Northern Ireland hauliers hit by huge costs to bring their empty lorries home

Hauliers are spending tens of thousands of pounds bringing empty lorries to Northern Ireland, an industry spokesman has said.

Seamus Leheny, of Logistics NI, said exports of goods from Northern Ireland to Great Britain are doing well, although less is coming back across the Irish Sea as suppliers are faced with new customs demands.

There is a varied picture at shops in Northern Ireland, with empty shelves evident in some parts of some supermarkets, while others appear well stocked.

First Minister Arlene Foster described it as “entirely unacceptable that these issues continue to persist”.

“They have to be dealt with urgently, my colleagues at Westminster will be raising some of those issues this week and I’ll continue to have those conversations with Michael Gove.

“We’re asking for solutions to what are real meaningful problems affecting our haulage industry, affecting our car dealers, affecting people receiving parcels or rather not receiving parcels. All of those issues have to be dealt with.”

Ulster Unionist MLA Roy Beggs has urged other parties to back a recall motion for the Assembly to sit this week to discuss the matter, calling for urgent modifications to help businesses and consumers.

More than 100 haulage firms operate across the Irish Sea, ranging from large operators to smaller family run businesses.

Mr Leheny said one told him they had spent £24,000 bringing empty lorries from Great Britain due to less produce being transported to Northern Ireland.

“Exports are doing well. NI produce is hitting the shelves of supermarkets across GB,” he said.

“However that’s creating a problem because hundreds of lorries are leaving NI every day for England, but because the suppliers in GB have these formalities to comply with to send their goods to Northern Ireland, a lot of them have either suspended or are delaying loads.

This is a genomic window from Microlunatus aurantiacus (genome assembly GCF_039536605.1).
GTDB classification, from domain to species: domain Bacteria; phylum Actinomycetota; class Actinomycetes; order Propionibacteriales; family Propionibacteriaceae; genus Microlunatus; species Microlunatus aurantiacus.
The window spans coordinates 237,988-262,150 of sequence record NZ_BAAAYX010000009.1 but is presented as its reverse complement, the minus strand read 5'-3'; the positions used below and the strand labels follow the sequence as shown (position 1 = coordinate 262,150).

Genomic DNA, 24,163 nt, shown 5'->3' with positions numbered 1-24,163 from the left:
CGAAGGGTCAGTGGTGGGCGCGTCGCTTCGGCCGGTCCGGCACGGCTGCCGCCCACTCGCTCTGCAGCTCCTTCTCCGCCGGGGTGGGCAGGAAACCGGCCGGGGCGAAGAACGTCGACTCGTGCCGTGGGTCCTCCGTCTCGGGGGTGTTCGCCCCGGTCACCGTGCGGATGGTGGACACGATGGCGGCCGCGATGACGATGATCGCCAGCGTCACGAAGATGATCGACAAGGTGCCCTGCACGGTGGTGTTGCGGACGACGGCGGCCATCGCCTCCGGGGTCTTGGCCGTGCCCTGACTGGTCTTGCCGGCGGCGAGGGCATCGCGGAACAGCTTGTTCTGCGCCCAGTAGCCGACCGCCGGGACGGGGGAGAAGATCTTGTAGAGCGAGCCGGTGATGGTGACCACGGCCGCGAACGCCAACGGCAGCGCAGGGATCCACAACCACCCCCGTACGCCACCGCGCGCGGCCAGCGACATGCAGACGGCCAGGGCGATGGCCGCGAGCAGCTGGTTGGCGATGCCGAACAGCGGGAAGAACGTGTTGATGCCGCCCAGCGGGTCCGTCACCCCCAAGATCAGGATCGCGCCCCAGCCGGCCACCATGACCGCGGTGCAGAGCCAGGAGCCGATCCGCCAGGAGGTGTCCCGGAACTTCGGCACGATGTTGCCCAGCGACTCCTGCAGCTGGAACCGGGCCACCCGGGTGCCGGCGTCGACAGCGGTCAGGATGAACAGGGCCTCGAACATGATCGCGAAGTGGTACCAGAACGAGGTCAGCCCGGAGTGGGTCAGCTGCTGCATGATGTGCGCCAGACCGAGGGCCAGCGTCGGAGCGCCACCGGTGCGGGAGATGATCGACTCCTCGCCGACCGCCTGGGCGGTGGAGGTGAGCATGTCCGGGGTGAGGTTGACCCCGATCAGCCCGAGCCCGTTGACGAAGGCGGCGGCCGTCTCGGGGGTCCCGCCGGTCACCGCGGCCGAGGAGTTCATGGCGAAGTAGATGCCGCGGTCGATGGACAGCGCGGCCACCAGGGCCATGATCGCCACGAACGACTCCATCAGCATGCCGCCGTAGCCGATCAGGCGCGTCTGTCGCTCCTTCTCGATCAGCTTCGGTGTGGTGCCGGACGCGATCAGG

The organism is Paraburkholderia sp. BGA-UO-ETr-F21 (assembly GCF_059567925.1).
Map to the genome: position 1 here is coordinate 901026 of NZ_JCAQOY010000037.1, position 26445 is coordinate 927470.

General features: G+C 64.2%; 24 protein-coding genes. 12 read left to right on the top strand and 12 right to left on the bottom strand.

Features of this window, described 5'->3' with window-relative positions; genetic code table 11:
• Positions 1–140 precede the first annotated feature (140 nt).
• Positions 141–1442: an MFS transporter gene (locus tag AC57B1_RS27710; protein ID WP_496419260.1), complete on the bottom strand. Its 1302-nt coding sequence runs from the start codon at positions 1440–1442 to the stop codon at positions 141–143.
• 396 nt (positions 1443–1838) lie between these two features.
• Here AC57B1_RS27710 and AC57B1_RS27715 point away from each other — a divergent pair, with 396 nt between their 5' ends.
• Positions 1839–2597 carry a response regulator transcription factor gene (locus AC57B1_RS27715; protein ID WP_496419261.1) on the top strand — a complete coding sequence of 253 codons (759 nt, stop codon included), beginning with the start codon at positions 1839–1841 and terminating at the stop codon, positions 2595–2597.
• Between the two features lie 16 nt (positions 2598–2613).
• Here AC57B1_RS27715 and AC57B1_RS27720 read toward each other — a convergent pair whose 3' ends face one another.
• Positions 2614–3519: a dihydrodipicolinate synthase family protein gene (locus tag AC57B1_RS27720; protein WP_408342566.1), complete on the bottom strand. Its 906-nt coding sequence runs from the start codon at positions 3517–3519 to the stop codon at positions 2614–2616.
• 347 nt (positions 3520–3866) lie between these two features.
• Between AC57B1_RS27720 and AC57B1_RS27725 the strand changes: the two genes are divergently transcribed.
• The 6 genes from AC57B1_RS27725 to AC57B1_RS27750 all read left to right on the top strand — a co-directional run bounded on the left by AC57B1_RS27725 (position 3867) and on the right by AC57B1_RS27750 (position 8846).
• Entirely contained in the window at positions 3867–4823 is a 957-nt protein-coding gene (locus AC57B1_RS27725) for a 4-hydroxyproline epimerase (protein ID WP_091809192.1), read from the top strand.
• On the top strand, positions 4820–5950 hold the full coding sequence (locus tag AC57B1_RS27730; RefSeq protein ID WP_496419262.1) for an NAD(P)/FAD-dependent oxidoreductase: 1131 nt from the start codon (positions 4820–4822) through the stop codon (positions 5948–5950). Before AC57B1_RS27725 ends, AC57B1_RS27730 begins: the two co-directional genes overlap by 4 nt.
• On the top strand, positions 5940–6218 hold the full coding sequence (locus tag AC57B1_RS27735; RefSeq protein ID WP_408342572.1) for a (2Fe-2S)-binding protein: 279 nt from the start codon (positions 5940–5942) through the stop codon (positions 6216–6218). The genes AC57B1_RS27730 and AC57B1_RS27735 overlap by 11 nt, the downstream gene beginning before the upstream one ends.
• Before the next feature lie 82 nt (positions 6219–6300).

“So then they are having to ship loads back to Northern Ireland empty at their own expense, that’s a terrible hit for any haulier, it’s burning money, because there are driver wages, fuel and ferry costs.

“One haulier last week told me they spent £24,000 shipping empty trailers back to Northern Ireland, trailers that would normally be coming back laden.

“A haulier’s business model is based on having a full load going out and full load coming back.”

Retailers are faced with more paperwork and checks following the end of the Brexit transition period.

“The work of a haulier is to have the right data in the right format at the right time, and a lot of the time, that isn’t happening so it means loads can’t leave GB and are delayed,” he said.

“The suppliers to Northern Ireland really need to get on top of this quickly.

“Some hauliers are managing better than others, a lot of that comes down to either their own preparation or the commodities and who the shippers are.

“Some commodities are more complicated to move than others.”

Mr Leheny said work is ongoing to reduce the burden but said ultimately grace periods need to be extended and longer term solutions found.

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